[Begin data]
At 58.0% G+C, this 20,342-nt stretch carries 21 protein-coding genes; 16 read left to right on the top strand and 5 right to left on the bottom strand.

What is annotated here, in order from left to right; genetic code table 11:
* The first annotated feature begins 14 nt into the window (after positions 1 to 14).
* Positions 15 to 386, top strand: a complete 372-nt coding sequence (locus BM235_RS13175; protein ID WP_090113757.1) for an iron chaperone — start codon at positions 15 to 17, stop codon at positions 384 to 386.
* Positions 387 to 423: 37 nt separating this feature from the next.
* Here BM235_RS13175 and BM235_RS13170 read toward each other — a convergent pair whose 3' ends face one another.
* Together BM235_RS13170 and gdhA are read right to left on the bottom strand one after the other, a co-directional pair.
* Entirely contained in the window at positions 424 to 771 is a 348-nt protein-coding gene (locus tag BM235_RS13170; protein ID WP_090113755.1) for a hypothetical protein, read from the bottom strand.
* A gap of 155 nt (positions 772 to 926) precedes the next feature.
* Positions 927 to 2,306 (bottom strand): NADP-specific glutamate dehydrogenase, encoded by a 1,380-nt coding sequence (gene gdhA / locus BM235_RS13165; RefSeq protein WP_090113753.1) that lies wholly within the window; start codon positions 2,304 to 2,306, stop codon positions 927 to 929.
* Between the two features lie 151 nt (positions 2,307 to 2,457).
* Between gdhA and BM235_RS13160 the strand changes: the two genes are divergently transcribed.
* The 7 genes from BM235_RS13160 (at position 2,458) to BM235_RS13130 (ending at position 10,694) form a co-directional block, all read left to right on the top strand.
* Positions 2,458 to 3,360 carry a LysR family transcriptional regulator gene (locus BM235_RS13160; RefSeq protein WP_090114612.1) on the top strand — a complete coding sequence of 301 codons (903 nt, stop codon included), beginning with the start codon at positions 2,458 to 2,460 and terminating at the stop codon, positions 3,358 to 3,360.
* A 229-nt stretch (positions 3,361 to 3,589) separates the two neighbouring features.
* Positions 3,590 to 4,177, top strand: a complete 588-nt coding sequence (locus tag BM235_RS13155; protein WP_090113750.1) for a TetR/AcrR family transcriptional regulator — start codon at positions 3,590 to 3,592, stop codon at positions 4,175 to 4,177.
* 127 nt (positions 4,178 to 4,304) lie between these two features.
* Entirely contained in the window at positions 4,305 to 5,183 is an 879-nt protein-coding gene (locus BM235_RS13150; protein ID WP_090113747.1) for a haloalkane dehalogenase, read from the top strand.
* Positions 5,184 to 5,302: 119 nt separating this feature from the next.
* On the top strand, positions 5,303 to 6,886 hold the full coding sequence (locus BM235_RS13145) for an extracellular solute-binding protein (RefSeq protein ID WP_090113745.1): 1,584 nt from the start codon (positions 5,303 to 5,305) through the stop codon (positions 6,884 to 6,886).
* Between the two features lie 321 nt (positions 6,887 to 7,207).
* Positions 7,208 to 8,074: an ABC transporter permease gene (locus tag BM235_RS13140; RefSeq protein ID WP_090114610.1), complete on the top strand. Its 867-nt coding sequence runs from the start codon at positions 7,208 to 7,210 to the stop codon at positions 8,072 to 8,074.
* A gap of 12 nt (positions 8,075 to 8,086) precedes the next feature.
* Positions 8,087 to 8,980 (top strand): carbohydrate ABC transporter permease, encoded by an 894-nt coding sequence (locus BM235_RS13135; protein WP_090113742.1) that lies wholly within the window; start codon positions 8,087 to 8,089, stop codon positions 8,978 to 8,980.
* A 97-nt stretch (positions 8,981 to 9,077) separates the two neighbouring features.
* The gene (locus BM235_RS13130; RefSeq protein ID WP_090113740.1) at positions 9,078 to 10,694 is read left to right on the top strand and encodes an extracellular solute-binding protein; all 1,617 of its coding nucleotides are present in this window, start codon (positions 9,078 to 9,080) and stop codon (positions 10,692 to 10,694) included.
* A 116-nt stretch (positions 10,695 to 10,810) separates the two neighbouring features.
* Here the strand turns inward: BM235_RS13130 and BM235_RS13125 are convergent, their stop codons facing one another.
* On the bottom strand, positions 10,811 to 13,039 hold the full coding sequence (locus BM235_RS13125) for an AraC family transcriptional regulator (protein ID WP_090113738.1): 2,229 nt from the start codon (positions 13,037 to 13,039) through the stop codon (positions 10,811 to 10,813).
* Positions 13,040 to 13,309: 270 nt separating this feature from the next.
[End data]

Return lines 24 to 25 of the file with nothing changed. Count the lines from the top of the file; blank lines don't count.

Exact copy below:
* Positions 8,087 to 8,980 (top strand): carbohydrate ABC transporter permease, encoded by an 894-nt coding sequence (locus BM235_RS13135; protein WP_090113742.1) that lies wholly within the window; start codon positions 8,087 to 8,089, stop codon positions 8,978 to 8,980.
* A 97-nt stretch (positions 8,981 to 9,077) separates the two neighbouring features.